3D Visualization Tools for Enhancing Awareness, Understanding and Stewardship of Freshwater Ecosystems: Front-end Evaluation Report

Date: 
Friday, August 19, 2011
Resource Type:
Front-End | Research and Evaluation Instruments | Survey | Interview Protocol | Evaluation Reports
Environment Type: 
Media and Technology, Websites, Mobile Apps, and Online Media, Games, Simulations, and Interactives, Exhibitions, Museum and Science Center Exhibits, Aquarium and Zoo Exhibits
Audience: 
Middle School Children (11-13) | Adults | Families | General Public | Museum/ISE Professionals | Evaluators
Discipline: 
Ecology, forestry, and agriculture | Education and learning science | Geoscience and geography
Organization:
University of California, Davis, Audience Viewpoints Consulting
Description: 

The National Science Foundation (NSF) awarded an Informal Science Education (ISE) grant, since renamed Advancing Informal STEM Learning (AISL) to a group of institutions led by two of the University of California, Davis’s centers: the Tahoe Environmental Research Center (TERC) and the W.M. Keck Center for Active Visualization in Earth Sciences (KeckCAVES). The purpose of the evaluation was to gather feedback from museum professionals and the general public about the proposed 3D visualization project and its related components. Additionally, the study aimed to assess the current understanding of visitors around related terms and concepts and examine visitor preferences for certain types of activities and experiences. The main evaluation questions driving the project were the following: 1. What are current technological best practices for ISE institutions communicating STEM content about freshwater ecosystems? Which aspects of the project are ISE professionals most interested in? 2. What are current and potential visitors’ attitudes and knowledge about freshwater ecosystems and habitats? 3. What are the entry points (i.e., activities and content) for engaging audiences in the content? 4. How can the project promote and encourage environmental awareness and stewardship among those who engage in the various components?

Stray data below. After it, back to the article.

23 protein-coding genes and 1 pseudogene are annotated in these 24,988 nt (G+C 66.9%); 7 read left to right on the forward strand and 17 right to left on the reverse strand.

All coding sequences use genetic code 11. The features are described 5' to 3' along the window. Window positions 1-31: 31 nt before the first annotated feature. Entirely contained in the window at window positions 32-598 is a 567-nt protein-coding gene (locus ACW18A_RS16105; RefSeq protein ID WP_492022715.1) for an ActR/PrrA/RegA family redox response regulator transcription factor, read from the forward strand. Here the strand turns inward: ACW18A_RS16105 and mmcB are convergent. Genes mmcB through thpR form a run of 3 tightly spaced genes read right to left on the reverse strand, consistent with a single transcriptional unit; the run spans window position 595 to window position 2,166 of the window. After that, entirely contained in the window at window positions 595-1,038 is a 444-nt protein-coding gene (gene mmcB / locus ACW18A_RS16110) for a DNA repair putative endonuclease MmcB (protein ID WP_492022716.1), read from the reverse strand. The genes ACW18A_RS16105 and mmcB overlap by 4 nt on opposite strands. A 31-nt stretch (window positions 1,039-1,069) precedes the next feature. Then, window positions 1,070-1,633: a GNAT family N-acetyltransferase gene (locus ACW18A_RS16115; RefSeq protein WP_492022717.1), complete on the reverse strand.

METHODS: All data were collected between April through August, 2012 and included a variety of qualitative and quantitative methods: 1) Online surveys with the ISE professional community (n=42), 2) focus groups (n=70 total individuals), and 3) on-­‐site interviews (n=268). Methods 2 and 3 were conducted with the general public at the three partner sites: the Tahoe Environmental Research Center (TERC), the Lawrence Hall of Science (LHS) and the ECHO Lake Aquarium and Science Center (ECHO).

MAIN FINDINGS: Visitors had basic knowledge of various freshwater ecosystems, although they tended to focus on more common types like rivers, lakes, streams, ponds and wetlands. Given that many of the participants lived near large lakes, it is not surprising that they had personal connections to freshwater ecosystems, through recreation/vacations, living near lakes and being attracted to the wildlife and beauty of these areas. However, when asked to define a watershed only one out of three participants could give a partially correct or correct answer. In terms of the entry points for engaging audiences around freshwater ecosystems, they included the aforementioned personal connections, as well as the ability of the deliverables to show changes over time, provide unique experiences, and perspectives not possible with more traditional approaches. Participants were interested in the technology-related activities, but they were actually more interested in the hands-on experiences. In terms of the kinds of topics they were most interested related to the science around freshwater ecosystems, the most popular choice was the kinds of questions scientists were trying to answer, followed by the tools and technologies they use, and the kinds of data they are collecting. Participants were open to and enthusiastic about the idea of including stewardship messages in the project, and about how humans interact with freshwater ecosystems. However, when asked about positive and negative impacts, participants were much more focused on the negative impacts humans have on these ecosystems, and had difficulty discussing the positive impacts. Even so, the majority of participants could come up with behaviors they were already engaging in that had positive impacts. In terms of adopting new behaviors, visitors were most open to installing rain barrels, volunteering, composing food waste and using phosphorous-free fertilizers; convenience was the most common reason for considering adopting a new behavior. Additional results are included in the report, and these findings were used to inform the design and development of the deliverables.

Includes interview protocol and survey.

Funder(s): 
NSF
Funding Program: 
ISE/AISL
Funding Amount: 
2403503

Team Members

Steven YalowitzEvaluator

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